Copenhagen also ranked third in transportation; it has the highest rate of commute cycling of any major European city, with 36 percent of all trips taken by bicycle. Portland, the leading US city for cycling, by comparison, has an overall bike rate of 6 percent.

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City cycling in Copenhagen

There is an obvious correlation in overall scores between the more wealthy--and higher-scoring--northern European cities and their poorer Eastern European counterparts, but the study did not include criteria for any direct economic or social factors. Housing affordability was one ranking criteria I added to the SustainLane US City Rankings after teachers that couldn't afford living in pricey San Francisco asked, "How sustainable is that?"

Some of the specific underlying indicators for the European Green City Index, included quantitative data points such as recycling rate, and use of public transportation along with other qualitative indicators (e.g. CO2 reduction targets, efficiency standards for buildings).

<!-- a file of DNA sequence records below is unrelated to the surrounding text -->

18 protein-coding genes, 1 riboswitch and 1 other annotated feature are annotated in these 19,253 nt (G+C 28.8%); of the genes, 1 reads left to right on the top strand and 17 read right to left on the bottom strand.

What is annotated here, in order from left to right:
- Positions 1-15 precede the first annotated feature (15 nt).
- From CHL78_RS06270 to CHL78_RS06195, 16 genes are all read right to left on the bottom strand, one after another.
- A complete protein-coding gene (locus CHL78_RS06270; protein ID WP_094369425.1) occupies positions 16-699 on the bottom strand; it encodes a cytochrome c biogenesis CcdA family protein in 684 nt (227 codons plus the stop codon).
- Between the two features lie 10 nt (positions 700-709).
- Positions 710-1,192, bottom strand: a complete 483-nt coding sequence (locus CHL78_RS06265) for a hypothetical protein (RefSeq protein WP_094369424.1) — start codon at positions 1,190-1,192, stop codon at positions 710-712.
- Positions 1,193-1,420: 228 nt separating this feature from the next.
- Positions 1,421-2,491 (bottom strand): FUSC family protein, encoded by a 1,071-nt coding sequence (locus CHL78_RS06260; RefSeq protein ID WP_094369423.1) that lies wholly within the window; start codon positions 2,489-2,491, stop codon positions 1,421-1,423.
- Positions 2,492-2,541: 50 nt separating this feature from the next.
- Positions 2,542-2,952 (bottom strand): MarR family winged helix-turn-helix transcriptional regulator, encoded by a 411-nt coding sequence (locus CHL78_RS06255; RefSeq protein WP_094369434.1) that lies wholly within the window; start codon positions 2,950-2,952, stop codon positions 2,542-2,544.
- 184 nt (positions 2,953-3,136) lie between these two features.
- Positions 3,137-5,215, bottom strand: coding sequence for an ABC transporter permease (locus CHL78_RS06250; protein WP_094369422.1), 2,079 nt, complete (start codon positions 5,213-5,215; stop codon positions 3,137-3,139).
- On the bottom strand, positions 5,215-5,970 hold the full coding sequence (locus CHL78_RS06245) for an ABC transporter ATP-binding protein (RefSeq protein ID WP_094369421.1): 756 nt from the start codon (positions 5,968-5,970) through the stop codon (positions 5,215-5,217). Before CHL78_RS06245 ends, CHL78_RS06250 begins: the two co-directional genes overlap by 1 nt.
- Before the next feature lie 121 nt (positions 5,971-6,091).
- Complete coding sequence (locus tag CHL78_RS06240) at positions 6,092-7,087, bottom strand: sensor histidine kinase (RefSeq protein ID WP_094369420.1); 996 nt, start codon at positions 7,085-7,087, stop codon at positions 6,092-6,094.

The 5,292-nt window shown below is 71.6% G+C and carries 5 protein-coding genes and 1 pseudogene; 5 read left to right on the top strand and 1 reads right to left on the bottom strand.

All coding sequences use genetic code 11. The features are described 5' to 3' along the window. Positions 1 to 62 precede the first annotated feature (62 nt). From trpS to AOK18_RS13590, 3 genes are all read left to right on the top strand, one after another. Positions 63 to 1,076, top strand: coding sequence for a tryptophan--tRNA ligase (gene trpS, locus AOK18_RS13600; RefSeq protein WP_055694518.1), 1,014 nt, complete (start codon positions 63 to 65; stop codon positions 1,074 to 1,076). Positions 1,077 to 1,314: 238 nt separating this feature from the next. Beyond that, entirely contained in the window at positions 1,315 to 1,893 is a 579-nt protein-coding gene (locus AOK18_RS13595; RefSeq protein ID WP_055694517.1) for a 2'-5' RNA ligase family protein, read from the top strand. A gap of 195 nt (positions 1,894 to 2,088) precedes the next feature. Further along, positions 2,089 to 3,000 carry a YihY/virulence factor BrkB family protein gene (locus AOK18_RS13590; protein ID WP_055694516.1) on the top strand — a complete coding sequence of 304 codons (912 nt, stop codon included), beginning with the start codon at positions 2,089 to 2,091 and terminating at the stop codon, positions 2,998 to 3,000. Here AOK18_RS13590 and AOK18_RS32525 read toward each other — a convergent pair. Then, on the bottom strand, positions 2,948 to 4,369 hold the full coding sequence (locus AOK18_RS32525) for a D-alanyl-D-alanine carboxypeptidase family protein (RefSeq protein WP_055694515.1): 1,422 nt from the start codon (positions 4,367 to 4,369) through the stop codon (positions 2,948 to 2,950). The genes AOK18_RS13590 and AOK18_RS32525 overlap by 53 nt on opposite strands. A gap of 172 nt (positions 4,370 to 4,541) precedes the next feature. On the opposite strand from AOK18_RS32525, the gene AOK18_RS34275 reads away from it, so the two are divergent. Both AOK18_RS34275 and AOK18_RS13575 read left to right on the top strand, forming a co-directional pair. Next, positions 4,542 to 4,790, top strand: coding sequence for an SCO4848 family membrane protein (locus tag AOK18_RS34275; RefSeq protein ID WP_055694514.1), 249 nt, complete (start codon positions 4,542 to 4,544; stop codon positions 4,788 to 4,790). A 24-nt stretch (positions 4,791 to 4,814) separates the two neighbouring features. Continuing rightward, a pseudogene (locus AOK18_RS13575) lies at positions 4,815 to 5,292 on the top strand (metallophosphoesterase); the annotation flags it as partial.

Besides these tidbits of indicator information and the chart provided at the beginning of this post showing overall scores, the study has not yet provided adequate methodological factors such as weighting of indicator categories and a better explanation of exact scoring within the eight individual indicators for qualitative categories.

The index would also benefit by breaking out categories of analysis that are artificially grouped in a single category, such as "Water and Land Use." Water itself can and should be broken into separate categories such as "Water Supply" and "Water Quality." Land Use is also significant enough to merit a separate category of analysis, since planning and zoning can create large-scale urban sustainability impacts for many decades